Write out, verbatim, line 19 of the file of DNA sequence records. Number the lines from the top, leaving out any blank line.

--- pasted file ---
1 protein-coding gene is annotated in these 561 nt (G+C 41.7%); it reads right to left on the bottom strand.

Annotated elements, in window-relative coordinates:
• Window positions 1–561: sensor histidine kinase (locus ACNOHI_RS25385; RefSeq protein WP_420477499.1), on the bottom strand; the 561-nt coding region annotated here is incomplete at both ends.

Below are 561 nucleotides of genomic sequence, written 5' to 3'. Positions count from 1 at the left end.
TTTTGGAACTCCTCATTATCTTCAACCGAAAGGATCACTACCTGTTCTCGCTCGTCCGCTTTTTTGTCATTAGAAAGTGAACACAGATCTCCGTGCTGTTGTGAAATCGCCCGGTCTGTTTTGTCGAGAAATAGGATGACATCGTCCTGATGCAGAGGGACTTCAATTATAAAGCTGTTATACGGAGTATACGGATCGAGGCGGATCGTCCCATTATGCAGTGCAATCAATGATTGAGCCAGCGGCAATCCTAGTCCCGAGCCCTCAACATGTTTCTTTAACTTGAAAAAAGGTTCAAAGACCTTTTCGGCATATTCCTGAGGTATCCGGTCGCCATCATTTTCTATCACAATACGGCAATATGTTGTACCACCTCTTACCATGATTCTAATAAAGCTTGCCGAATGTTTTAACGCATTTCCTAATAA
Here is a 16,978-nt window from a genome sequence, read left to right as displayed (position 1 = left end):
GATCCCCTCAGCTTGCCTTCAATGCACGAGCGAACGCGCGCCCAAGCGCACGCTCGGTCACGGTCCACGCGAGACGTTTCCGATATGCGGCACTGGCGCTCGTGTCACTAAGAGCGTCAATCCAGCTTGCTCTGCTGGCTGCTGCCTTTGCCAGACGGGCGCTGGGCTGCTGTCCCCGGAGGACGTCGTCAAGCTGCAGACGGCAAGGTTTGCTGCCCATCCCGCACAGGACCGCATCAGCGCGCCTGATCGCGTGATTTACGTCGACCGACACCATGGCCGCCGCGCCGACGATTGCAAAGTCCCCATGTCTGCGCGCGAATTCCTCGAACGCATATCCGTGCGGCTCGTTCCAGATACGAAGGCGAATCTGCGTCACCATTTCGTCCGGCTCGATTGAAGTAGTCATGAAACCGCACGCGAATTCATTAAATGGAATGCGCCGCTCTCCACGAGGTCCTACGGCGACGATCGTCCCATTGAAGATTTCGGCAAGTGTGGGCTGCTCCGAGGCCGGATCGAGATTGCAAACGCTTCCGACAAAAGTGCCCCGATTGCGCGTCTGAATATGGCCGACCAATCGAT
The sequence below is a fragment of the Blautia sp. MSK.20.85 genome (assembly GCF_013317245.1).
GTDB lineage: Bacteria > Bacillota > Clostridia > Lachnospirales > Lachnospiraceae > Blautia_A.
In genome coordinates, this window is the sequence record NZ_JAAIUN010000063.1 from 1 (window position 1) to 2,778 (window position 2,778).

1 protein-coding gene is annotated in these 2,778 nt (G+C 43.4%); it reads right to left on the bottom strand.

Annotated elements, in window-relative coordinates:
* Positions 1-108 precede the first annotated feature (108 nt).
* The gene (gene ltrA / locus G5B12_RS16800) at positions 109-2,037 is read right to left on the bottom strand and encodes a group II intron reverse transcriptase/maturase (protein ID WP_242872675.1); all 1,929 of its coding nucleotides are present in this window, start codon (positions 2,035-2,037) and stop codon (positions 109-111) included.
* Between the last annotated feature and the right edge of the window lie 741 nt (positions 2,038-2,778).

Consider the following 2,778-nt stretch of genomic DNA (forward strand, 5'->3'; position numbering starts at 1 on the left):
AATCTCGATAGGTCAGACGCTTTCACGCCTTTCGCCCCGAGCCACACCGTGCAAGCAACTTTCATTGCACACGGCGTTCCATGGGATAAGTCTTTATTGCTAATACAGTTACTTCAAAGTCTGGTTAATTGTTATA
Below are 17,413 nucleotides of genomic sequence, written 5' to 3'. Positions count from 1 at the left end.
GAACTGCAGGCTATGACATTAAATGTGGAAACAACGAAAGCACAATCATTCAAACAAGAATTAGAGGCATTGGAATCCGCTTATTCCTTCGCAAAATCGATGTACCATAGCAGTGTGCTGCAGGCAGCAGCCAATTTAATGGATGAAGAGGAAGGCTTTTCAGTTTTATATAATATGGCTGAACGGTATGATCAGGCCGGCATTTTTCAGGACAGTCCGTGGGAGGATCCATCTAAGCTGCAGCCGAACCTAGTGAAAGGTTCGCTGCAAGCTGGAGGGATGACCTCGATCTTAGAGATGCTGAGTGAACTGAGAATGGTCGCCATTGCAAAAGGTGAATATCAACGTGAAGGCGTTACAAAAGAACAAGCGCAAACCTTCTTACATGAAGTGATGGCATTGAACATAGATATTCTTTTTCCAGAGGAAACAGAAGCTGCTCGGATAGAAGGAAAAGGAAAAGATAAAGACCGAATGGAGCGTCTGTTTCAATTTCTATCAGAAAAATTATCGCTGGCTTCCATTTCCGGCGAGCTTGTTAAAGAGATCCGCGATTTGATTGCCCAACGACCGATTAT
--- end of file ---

GAACTGCAGGCTATGACATTAAATGTGGAAACAACGAAAGCACAATCATTCAAACAAGAATTAGAGGCATTGGAATCCGCTTATTCCTTCGCAAAATCGATGTACCATAGCAGTGTGCTGCAGGCAGCAGCCAATTTAATGGATGAAGAGGAAGGCTTTTCAGTTTTATATAATATGGCTGAACGGTATGATCAGGCCGGCATTTTTCAGGACAGTCCGTGGGAGGATCCATCTAAGCTGCAGCCGAACCTAGTGAAAGGTTCGCTGCAAGCTGGAGGGATGACCTCGATCTTAGAGATGCTGAGTGAACTGAGAATGGTCGCCATTGCAAAAGGTGAATATCAACGTGAAGGCGTTACAAAAGAACAAGCGCAAACCTTCTTACATGAAGTGATGGCATTGAACATAGATATTCTTTTTCCAGAGGAAACAGAAGCTGCTCGGATAGAAGGAAAAGGAAAAGATAAAGACCGAATGGAGCGTCTGTTTCAATTTCTATCAGAAAAATTATCGCTGGCTTCCATTTCCGGCGAGCTTGTTAAAGAGATCCGCGATTTGATTGCCCAACGACCGATTAT